- During Wignacourt's reign, the catastrophic 1693 earthquake struck Malta and Sicily.
- He established a relief fund for widows and orphans of Maltese soldiers.
- He resolved a 40-year dispute between the Order and the Republic of Genoa.
- Under Wignacourt, poor Maltese citizens were employed to construct a magnificent shipyard and several coastal fortifications.
Born in 1618, Adrien de Wignacourt, the nephew of Grand Master Alof de Wignacourt, entered the Order in the Langue of France.
Rising through the ranks, he eventually became Grand Treasurer before being elected Grand Master in July 1690, following the death of Grand Master Gregorio Carafa.
Wignacourt is remembered for his piety and charity, which he demonstrated by establishing a relief fund for the widows and orphans of Maltese soldiers who died in service to the Order.
His actions inspired other knights to contribute to the fund, leading the Order’s Sovereign Council to employ poor Maltese inhabitants in the construction of a magnificent shipyard for galleys and coastal fortifications.
His reign is marked by the devastating earthquake that struck Malta in 1693.
Under Wignacourt's rule, the Order's navy supported Venice against the Turks, although no significant achievements were recorded.
After the failed assault on Venice-ruled Candia in 1692, the Order's squadron withdrew due to impending danger and the approaching winter season.
Wignacourt's tenure is marked by the devastating earthquake of 1693 that caused widespread damage across Malta and Sicily. The Mdina Cathedral (St. Paul’s Cathedral) was destroyed, and the town of Augusta in Sicily was razed.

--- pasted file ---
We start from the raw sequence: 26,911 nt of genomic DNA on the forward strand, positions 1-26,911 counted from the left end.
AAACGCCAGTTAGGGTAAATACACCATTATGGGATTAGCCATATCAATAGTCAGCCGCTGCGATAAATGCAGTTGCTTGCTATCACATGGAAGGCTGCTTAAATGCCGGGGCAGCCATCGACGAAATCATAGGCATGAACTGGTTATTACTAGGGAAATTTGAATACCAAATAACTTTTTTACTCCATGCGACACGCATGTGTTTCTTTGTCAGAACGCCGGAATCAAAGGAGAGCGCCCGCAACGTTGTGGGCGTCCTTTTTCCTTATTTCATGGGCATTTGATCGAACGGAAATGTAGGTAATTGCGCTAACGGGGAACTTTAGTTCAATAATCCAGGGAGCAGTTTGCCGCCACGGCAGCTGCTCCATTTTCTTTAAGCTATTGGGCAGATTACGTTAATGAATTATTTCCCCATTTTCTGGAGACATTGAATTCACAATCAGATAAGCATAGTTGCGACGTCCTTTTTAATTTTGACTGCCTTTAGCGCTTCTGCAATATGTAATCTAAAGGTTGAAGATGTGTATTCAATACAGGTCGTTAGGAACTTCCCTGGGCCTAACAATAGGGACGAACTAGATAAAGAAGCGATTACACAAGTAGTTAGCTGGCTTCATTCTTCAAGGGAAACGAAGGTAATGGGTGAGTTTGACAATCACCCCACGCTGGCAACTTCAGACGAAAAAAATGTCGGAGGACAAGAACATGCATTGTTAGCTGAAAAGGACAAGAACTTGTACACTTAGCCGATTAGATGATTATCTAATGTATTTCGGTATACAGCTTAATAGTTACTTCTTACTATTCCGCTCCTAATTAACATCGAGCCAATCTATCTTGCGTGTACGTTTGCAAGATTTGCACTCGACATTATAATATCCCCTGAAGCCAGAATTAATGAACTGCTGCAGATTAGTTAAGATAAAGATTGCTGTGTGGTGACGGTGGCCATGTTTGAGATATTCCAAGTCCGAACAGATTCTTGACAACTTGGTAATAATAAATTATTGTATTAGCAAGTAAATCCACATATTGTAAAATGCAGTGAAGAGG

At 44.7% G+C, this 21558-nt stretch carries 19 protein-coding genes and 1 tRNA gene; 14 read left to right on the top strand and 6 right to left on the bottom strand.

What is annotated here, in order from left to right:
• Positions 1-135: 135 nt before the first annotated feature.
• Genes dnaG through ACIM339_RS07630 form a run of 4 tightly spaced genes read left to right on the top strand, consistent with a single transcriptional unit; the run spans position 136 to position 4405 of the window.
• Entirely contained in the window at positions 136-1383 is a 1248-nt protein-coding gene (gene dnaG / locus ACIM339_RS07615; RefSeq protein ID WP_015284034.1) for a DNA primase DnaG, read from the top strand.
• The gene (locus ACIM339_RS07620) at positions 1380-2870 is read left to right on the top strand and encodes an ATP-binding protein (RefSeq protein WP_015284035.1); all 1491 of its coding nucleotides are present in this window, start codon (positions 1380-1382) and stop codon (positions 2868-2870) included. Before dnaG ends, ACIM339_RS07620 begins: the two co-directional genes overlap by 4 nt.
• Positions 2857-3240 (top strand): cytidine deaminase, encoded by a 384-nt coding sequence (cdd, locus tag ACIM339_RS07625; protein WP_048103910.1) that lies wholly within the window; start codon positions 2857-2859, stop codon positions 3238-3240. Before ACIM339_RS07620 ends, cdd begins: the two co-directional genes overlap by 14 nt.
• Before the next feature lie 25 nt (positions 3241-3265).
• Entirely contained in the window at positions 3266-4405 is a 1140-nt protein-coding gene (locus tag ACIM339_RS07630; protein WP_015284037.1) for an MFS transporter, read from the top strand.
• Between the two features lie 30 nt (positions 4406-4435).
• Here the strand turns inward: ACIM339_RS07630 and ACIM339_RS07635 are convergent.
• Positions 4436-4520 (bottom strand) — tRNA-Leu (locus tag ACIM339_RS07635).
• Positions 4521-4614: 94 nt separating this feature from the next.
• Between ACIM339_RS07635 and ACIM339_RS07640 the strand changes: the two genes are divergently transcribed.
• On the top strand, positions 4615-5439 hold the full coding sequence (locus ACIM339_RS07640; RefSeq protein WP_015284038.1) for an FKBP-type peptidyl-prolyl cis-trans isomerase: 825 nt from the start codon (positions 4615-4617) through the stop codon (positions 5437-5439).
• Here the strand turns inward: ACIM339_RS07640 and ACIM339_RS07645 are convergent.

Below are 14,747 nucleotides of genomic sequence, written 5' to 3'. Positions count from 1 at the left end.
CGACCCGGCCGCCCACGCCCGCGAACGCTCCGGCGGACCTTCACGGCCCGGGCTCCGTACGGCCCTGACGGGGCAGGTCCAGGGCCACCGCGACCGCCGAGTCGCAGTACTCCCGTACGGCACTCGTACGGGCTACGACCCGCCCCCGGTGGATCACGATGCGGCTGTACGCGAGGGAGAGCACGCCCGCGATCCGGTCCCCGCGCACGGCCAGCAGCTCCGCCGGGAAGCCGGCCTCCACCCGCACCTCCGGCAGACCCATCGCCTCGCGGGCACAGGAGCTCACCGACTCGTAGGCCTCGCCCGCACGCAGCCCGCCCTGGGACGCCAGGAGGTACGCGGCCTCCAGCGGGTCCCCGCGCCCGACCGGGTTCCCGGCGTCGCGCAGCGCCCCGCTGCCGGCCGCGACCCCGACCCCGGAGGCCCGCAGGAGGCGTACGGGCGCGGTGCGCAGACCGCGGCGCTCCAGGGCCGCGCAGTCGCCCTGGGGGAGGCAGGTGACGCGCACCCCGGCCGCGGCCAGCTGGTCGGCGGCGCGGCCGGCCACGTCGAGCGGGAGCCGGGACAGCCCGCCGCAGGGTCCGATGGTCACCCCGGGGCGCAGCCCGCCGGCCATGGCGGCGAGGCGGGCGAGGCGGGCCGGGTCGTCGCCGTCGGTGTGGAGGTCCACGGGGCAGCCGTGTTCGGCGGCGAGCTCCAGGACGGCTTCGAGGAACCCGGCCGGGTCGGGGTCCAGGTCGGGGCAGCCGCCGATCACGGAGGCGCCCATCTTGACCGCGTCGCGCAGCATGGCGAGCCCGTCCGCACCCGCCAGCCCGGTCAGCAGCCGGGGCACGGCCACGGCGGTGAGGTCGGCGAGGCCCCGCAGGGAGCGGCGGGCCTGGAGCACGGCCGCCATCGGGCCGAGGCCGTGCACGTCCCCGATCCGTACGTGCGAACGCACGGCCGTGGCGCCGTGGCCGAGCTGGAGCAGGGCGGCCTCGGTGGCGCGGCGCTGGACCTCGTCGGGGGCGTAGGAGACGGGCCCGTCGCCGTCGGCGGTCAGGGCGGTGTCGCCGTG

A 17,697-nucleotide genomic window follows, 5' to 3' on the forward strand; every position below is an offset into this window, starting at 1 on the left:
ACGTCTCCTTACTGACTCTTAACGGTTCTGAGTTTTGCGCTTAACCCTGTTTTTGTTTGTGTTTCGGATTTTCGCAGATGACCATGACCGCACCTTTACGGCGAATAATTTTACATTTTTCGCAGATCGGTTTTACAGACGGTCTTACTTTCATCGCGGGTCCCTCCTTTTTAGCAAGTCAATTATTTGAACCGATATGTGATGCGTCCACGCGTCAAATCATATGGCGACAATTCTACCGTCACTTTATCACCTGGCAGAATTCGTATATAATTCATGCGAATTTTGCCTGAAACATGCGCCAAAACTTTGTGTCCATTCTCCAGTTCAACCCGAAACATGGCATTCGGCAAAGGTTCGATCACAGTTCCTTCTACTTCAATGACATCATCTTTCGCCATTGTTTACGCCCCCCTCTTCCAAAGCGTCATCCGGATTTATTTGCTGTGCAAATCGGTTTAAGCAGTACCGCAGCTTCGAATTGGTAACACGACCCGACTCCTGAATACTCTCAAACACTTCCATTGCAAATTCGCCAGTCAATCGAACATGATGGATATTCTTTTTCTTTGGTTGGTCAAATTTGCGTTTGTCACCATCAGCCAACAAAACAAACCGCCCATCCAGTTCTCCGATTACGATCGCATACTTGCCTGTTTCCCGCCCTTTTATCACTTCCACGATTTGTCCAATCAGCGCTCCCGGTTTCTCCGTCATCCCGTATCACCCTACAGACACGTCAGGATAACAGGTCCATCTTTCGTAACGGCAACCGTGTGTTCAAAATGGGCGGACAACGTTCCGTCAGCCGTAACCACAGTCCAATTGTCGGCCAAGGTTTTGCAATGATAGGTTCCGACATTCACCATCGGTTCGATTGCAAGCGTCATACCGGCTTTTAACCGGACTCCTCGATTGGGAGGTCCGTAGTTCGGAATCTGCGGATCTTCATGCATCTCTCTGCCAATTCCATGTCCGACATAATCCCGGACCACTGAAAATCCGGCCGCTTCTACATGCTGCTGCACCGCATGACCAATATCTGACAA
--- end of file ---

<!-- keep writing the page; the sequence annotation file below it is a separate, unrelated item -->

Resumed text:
In response, Wignacourt quickly provided aid to the affected inhabitants and oversaw the construction of new, larger warehouses bearing his coat of arms.
The Order's Treasury financed the rebuilding of structures in both Malta and Augusta, including the reconstruction of the Mdina Cathedral, designed by Lorenzo Gafà.
Another notable accomplishment was Wignacourt's role in resolving a 40-year dispute between the Order and the Republic of Genoa, a medieval republic later integrated into the unification of Italy in 1861. This longstanding quarrel over naval salutes, which began during Grand Master Lascaris's reign, led to the exclusion of Genoans from the Order.
Wignacourt's efforts, coupled with Pope Innocent XII's assistance, brought about an amicable resolution and the admission of numerous Genoan knights into the Order.
After a successful seven-year reign, Grand Master Adrien de Wignacourt passed away on February 4, 1697, at the age of 79. He was laid to rest in the Chapel of France in the Conventual Church (St. John’s Co-Cathedral), leaving behind a legacy of charity, fortitude, and diplomacy.